Dictionary of National Biography, 1885-1900/Newsham, Richard
NEWSHAM, RICHARD (d. 1743), maker of fire-engines, was originally a pearl-button maker, carrying on business in the city of London. He obtained patents for improvements in fire-engines in 1721 and 1725 (Nos. 439 and 479), but the specifications contain only a meagre account of the machine. His engines are, however, fully described and illustrated in Desaguliers's ‘Experimental Philosophy,’ 1744, ii. 505, where they are very highly spoken of. They were made long and narrow, so as to pass through an ordinary doorway, the pumps being actuated by levers worked by men at each side. At one end treadles were provided in connection with the levers, to enable several men to assist by standing with one foot on each, throwing their weight upon each treadle alternately. The engine was fitted with an air-vessel—but Newsham was not the inventor of that contrivance, as is sometimes said—and by a particular conformation of the nozzle he was enabled to deliver a jet of water at a very high velocity, and powerful enough to break windows. In the ‘Daily Journal’ for 7 April 1726 there is an account of a trial of one of his engines which threw water as high as the grasshopper on the Royal Exchange, or about 160 feet from the ground. He carried on business at the Cloth Fair, Smithfield, and his advertisements, some of which contain minute descriptions of the mechanism of the engines, are occasionally met with in the newspapers of the day (cf. Daily Post, 30 July and 6 Aug. 1729; Daily Journal, 1 Aug. 1729; London Evening Post, 12–14 May 1730). He states that he has supplied engines to many of the fire-insurance companies and to the chief provincial towns. An example, presented by the corporation of Dartmouth, is preserved in the machinery and inventions department of the South Kensington Museum. The pump-barrels are 4½ inches diameter, and the stroke is 8½ inches. The engine is in good working order, and it has the original paper of instructions, protected by a plate of horn, still attached. An illustrated broadside relating to Newsham's engines is in the Guildhall Library.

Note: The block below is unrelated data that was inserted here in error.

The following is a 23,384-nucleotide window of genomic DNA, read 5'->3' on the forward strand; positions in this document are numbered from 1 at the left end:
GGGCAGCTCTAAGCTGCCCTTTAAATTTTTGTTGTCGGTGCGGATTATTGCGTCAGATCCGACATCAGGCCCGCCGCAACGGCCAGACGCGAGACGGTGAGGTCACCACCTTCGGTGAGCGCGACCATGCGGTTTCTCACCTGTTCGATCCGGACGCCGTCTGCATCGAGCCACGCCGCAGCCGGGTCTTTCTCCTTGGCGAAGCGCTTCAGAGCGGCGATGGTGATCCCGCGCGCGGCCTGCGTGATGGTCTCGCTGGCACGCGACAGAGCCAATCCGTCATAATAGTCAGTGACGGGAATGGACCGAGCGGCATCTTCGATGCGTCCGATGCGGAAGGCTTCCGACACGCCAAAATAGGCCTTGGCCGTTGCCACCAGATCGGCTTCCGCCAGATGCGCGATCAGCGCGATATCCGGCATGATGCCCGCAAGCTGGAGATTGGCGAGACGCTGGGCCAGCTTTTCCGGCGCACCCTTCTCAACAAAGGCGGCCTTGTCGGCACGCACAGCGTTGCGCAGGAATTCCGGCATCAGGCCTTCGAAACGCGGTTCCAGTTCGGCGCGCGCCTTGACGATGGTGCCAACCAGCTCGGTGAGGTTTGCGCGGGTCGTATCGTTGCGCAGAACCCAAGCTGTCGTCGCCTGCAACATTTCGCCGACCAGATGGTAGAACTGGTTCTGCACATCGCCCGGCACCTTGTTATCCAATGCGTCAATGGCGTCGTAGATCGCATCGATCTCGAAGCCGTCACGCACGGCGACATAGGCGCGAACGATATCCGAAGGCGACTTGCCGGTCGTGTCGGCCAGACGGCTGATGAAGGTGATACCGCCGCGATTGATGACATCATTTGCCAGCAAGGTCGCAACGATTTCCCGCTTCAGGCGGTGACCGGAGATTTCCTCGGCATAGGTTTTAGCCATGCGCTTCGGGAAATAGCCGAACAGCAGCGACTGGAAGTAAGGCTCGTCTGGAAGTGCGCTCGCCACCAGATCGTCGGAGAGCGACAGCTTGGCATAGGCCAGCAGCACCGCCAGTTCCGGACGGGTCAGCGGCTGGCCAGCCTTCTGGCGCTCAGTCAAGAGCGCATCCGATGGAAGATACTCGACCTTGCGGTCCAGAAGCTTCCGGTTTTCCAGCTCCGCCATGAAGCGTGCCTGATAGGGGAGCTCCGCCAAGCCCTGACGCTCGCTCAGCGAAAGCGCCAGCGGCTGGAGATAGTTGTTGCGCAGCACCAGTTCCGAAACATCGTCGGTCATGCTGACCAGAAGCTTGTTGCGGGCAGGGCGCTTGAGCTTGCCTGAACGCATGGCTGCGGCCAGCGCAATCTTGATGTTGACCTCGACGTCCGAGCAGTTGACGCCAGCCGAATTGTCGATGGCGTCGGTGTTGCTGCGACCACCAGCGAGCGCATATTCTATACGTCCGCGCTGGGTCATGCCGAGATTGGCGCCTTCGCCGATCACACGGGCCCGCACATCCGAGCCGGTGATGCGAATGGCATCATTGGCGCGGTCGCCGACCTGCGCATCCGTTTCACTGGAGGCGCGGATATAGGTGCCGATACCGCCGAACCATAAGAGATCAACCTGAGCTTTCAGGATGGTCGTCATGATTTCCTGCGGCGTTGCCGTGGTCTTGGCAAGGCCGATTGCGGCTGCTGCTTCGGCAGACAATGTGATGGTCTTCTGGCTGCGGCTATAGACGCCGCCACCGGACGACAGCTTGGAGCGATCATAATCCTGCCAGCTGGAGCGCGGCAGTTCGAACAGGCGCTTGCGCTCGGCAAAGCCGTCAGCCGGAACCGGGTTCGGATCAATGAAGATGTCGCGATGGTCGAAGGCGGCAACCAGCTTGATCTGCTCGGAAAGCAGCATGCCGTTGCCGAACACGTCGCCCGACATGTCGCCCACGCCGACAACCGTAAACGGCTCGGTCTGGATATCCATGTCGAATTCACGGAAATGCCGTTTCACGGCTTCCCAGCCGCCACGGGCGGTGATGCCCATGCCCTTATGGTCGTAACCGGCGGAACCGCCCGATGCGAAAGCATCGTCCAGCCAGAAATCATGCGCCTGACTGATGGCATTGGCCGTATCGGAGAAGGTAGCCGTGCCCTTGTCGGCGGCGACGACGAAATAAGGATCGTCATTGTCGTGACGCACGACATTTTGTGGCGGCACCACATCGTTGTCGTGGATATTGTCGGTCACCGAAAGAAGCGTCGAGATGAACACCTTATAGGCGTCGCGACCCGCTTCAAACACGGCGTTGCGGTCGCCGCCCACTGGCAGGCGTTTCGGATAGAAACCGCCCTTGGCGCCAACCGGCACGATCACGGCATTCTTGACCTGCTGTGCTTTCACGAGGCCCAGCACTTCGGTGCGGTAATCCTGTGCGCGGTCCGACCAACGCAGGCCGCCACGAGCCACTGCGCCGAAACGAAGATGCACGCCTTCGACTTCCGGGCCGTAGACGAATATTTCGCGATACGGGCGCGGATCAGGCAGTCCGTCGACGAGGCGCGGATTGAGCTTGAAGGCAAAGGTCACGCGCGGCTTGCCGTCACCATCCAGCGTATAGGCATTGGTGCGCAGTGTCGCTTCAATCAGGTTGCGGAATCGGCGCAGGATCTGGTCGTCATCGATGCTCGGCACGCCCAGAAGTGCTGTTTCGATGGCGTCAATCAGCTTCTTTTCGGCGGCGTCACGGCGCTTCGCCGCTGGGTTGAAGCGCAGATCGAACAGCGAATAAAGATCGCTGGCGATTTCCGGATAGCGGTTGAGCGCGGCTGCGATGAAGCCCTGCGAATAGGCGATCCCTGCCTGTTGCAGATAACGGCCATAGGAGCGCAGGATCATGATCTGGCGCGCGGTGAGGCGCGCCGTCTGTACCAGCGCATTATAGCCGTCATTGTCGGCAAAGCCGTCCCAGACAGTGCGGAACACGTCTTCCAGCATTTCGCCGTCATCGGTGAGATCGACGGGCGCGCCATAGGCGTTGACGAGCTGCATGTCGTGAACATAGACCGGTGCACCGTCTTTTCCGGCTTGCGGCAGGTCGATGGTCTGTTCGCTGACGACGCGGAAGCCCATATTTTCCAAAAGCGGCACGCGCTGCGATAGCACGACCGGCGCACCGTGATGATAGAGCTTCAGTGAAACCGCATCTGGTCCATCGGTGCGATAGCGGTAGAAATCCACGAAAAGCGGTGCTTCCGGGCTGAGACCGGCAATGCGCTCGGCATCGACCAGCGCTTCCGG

He died in April 1743, his will, dated 2 Sept. 1741, having been proved on 29 April 1743 in the prerogative court of Canterbury. He left the business to his son Laurence, who died in April 1744. Laurence, by his will, dated 3 April and proved on 23 April, bequeathed the business to his wife and to his cousin George Ragg; and the firm ‘Newsham & Ragg, engine-makers, Cloth Fair,’ appears in the ‘London Directory’ down to 1765. The account-books of the Navy Board (now at the Public Record Office) contain many entries relating to fire-engines supplied by Newsham & Ragg to the ships of the Royal Navy.[Authorities cited.]